The worst contract in the history of the Yankees was one that never made any sense. This wasn’t the Yankees competing against several other contenders to add Carl Pavano or even Jaret Wright after the 2004 ALCS collapse. This wasn’t the Steinbrenners overruling Brian Cashman to give A-Rod a 10-year, $275 million after his second MVP season in three years. This wasn’t the Yankees continually upping their offer to CC Sabathia to put so much money in front of him that he would have to say no to California. This wasn’t the Yankees giving A.J. Burnett $82.5 million because he led the league in strikeouts once (with an above-4 ERA). This wasn’t the Yankees stepping in and stealing Mark Teixeira away from the Red Sox with an eight-year, $180 million deal. This was the Yankees deciding to pass on their own homegrown, All-Star talent to sign essentially a one-year wonder to a seven-year, $153 million contract (with a $5 million buyout for an eighth season, which we can’t forget) when NO ONE ELSE was bidding.
Given the contract and performance, Jacoby Ellsbury is the worst player in the history of the New York Yankees. Pavano is not a counter argument. There is no argument. And all of the weird injuries and issues aside, Ellsbury made more in his first two seasons with the Yankees than Pavano did in his four, and two years from today, Ellsbury could still be a Yankee, weakly grounding out to the right side, hitting for no power, stealing no bases and blocking prospects with real baseball talent from reaching the majors.
The idea that having Ellsbury and Brett Gardner hitting first and second at the top of the order was what the Yankees needed after the disastrous 2013 season was such a bad idea that it makes choosing Gary Sheffield over Vladimir Guerrero look good. Like that Sheffield-Guerrero decision, maybe this decision also wasn’t Brian Cashman’s call after the 2013 season since ownership had to watch the Red Sox win their third World Series in 10 years while the Yankees put together the 2006 All-Star team with Ichiro, Travis Hafner, Kevin Youkilis, Vernon Wells and Lyle Overbay. If it weren’t for Alfonso Soriano’s MVP-like return in the middle of the summer to string Yankees fans along until early September, maybe the front office would have done something more drastic than signing Ellsbury, Brian McCann and Carlos Beltran. Maybe they would have also signed Shin-Soo Choo to a seven-year, $140 million deal. (Unfortunately, that’s not a joke as Cashman and Co. did offer Choo a seven-year, $140 million deal.)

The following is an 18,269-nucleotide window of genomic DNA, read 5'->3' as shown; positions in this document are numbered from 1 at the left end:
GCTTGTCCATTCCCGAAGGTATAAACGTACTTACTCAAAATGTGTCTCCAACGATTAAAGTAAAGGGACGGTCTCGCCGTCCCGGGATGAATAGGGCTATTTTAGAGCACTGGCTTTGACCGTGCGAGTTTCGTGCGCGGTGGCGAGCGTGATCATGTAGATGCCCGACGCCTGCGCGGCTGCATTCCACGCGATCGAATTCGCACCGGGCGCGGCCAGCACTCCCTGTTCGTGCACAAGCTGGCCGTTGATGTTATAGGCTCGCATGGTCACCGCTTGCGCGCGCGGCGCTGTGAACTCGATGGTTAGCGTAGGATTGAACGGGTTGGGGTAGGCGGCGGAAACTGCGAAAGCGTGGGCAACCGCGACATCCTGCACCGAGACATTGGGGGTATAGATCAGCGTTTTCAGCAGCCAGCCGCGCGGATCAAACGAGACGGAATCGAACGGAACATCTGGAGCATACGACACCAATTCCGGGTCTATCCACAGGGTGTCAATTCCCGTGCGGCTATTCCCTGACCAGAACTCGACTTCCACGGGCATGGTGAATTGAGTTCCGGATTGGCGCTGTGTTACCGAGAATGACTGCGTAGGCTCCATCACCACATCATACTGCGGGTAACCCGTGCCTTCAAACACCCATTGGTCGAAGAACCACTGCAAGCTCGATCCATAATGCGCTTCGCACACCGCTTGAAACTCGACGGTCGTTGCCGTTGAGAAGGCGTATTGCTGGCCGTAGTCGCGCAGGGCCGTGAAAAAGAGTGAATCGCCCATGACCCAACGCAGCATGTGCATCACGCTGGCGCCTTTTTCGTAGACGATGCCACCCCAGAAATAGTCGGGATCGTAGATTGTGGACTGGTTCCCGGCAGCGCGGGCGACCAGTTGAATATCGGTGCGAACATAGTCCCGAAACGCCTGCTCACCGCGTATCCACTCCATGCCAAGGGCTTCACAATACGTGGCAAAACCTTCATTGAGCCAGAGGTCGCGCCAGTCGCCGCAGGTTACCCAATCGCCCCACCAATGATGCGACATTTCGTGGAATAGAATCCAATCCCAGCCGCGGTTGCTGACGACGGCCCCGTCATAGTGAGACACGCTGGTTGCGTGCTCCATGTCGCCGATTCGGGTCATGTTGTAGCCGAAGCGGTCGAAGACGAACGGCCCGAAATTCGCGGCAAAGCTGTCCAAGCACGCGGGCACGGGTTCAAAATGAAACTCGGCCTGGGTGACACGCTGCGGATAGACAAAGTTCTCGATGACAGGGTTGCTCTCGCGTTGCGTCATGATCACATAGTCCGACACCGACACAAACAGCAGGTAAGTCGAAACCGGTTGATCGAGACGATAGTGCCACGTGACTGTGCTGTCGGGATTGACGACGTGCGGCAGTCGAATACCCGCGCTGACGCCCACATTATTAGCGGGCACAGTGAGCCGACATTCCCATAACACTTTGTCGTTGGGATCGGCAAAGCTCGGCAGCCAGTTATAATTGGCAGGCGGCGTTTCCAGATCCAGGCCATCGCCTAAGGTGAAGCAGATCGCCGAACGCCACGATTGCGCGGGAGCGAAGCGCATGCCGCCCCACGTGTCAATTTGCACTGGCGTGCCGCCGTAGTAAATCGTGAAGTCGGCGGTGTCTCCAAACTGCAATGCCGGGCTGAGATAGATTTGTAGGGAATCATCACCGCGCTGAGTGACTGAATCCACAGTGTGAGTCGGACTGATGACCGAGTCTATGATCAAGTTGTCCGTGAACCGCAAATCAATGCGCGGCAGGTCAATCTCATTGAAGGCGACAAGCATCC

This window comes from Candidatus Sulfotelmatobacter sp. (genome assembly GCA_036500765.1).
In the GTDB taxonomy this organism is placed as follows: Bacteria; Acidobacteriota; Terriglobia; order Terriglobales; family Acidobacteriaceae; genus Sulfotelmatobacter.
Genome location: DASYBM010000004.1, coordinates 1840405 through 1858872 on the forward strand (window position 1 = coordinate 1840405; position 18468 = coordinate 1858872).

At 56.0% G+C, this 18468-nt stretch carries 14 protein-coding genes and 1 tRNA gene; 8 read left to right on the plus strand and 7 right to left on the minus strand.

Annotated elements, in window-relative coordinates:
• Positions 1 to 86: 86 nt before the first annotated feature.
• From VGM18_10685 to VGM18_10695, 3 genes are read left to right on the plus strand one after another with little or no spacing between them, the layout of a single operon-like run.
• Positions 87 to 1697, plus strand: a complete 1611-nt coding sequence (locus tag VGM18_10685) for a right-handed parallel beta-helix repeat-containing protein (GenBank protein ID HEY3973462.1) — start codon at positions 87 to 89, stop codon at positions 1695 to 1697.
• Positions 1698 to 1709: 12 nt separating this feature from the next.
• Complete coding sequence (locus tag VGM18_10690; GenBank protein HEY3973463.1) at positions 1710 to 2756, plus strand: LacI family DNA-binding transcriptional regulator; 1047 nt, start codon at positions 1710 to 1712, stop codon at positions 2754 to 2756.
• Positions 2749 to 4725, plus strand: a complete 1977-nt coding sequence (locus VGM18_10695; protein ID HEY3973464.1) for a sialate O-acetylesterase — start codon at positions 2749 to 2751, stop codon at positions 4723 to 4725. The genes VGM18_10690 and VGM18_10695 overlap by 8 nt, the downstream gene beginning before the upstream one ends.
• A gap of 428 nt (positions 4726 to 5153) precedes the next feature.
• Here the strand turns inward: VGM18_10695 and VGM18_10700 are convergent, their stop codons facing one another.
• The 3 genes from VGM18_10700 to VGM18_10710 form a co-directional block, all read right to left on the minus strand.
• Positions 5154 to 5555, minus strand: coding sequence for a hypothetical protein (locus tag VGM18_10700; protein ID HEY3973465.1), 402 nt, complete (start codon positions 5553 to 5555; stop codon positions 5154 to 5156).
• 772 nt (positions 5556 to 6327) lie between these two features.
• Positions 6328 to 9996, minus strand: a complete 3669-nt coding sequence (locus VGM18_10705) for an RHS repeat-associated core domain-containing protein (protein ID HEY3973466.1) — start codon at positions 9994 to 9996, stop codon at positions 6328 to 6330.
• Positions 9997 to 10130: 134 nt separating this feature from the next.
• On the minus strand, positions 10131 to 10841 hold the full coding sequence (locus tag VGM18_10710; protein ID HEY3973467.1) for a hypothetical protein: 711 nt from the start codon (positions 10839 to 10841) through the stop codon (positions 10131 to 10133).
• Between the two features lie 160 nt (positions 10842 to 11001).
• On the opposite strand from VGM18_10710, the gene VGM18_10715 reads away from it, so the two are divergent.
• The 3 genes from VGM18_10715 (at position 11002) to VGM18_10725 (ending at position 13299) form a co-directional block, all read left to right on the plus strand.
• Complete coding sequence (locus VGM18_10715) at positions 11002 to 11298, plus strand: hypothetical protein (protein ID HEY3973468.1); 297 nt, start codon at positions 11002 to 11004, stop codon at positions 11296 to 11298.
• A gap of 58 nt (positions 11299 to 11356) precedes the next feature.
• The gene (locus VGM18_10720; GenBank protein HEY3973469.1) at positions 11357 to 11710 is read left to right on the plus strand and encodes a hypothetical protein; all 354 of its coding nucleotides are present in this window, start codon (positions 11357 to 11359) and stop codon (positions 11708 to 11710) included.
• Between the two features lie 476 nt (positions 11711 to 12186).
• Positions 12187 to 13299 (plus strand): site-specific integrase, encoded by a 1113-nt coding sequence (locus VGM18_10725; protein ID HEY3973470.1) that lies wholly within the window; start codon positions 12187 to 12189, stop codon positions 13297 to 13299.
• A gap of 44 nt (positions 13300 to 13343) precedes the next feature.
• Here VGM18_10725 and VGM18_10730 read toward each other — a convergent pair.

I never thought I would find a hitter streakier than Gardner, but Ellsbury has been that, except his hot streaks last a quarter of the time of his cold streaks. Yes, the Yankees’ plan was to put the two streakiest hitters in the game back-to-back at the top of their lineup in hopes that hot streaks would occur at the same time. Why would you want to do that? If you know the answer then maybe you can also tell me why you would want two Brett Gardners on the same team? And then maybe you can also tell me why would you want to pay the real Brett Gardner $13 million per year and the bad Brett Gardner $21.1 million per year?
If it the decision wasn’t Cashman’s then it needs to be made public. I can’t sit here four-plus years later with potentially three seasons left of Ellsbury (his fourth season will be bought out) and not know whose decision this was. Cashman has gotten a lot of praise in the last year and a half after he tore down a team he built and netted valuable assets like Gleyber Torres, Clint Frazier, Justus Sheffield and Dillon Tate. But if the Ellsbury signing was Cashman’s decision, I need to know. If it was someone in his front office then I need to know that they are no longer making decision for the New York Yankees. And if it happened to be ownership’s decision, well, that would make the most sense since Hal Steinbrenner and Randy Levine’s smart decision-making track record starts and ends with the Rafael Soriano signing. And if it weren’t for Mariano Rivera shagging fly balls in Kansas City, they wouldn’t have a smart track record.
Ultimately, it doesn’t matter whose decision it was. What does matter is that it can be fixed. The person responsible for the worst contract in Yankees history, which produced the worst Yankee in the team’s history, can salvage the monumental mistake that cost the franchise $153 million (plus his $5 million buyout for 2021) and Robinson Cano. And it’s very easy. Release Jacoby Ellsbury.